By dividing Polyglot, each product serves its customers in the simplest possible way. Each product development team can get to know their customers and their unique needs more intimately, thus producing better results.
Of course, there are some products that, if they delivered only a single outcome, they would be less usable. For example, think of using a single smartphone clock app (rather than separate apps) that tells your current time as well as the time in various time zones and has an alarm clock, stopwatch and timer.
An ideal product bundles related outcomes because people tend to think of them in similar ways. Likewise, that ideal product may be less costly to produce because similar expertise is needed to produce it.
The Importance of Architectural Finesse
There is a good way and a bad way to split a big product into smaller ones. The bad way clones the big product into different versions, each of which is a partial copy of the original. The problem with this is that you now have several versions of the same code (or components for physical products), and each must be maintained.
Products become large because organizations don’t have good ways to manage shared components. They understand that maintaining multiple versions of the same thing is bad, so they choose the evil they consider less bad: bloated products.
But there is a better way.
Figure 2 shows the three refined products from Figure 1 sharing a common platform architecture that consists of common components and/or services that each product uses to deliver its unique outcomes. The platform is almostlike another product, except it has no real customers—it exists solely to serve the needs of the products it supports.
The best way to manage this is as a set of versioned services that are collectively managed by the product teams. If one team needs a new service, it lets its peer teams know what it’s doing. If another team needs something similar, they can collaborate to build it. If one team needs to add something to an existing service or change the way a service works, it creates a new version of the service rather than potentially breaking that service for peer teams.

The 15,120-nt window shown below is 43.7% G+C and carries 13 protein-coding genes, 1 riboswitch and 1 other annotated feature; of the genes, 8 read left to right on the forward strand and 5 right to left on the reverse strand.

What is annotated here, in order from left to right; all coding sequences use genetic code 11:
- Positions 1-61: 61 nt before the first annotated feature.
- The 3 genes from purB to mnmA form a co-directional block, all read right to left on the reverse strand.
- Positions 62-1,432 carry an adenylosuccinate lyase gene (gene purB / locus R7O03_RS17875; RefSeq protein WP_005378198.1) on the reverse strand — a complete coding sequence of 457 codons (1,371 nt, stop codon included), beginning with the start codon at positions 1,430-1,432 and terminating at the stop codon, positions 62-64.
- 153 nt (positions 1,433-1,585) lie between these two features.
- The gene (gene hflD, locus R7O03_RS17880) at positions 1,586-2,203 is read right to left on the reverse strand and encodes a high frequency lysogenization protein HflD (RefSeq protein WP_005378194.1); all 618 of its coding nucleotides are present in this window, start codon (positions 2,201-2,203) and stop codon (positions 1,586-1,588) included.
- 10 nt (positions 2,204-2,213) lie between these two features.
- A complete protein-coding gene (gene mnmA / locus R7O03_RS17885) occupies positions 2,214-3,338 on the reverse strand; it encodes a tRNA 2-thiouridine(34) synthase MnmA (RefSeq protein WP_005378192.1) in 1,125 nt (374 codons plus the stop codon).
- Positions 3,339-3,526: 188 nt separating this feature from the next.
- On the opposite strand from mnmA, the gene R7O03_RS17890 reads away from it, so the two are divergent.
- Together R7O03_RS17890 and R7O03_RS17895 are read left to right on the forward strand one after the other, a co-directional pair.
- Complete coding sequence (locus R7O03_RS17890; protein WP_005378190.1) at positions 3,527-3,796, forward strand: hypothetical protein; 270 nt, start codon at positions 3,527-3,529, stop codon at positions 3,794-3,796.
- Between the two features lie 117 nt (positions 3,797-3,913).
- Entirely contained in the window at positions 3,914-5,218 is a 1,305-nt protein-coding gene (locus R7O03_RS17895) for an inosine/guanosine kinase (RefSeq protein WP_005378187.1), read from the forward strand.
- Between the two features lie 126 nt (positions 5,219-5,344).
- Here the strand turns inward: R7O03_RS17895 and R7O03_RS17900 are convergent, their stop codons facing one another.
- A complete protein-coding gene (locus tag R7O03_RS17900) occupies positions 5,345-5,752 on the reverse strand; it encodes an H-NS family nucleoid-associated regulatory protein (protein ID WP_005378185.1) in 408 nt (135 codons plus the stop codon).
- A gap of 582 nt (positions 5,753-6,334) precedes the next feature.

This approach to managing the platform works better than treating it like a product with its own team, as having one team own the platform creates bottlenecks for the “client” teams. The platform team would have to coordinate a lot with the client teams, and the client teams would have to wait on the platform team. Even worse, being one step removed from the real problems the platform is trying to solve, the platform team is less capable of really meeting the product teams’ needs.
Simpler products backed by a shared platform enable each product team to rapidly respond to customer feedback or competitor shifts. Product teams are freed from the complexity of planning and coordinating large product releases, and they escape the complex political (and seemingly unavoidable) feature-negotiation process that large products seem to require.
The cost of this speed and flexibility is that the organization must learn to master the techniques of managing a shared set of services without creating a new team or organization to manage those services.
Simplify to Scale
Large products are challenging to deliver. Sometimes products are large because the problems they solve are inherently complicated (think of an airliner). But sometimes they are large simply because of a lack of focus. Refining products based on desired outcomes provides organizations with a tool to reduce products to their simplest form and avoids complex but unnecessary scaling approaches.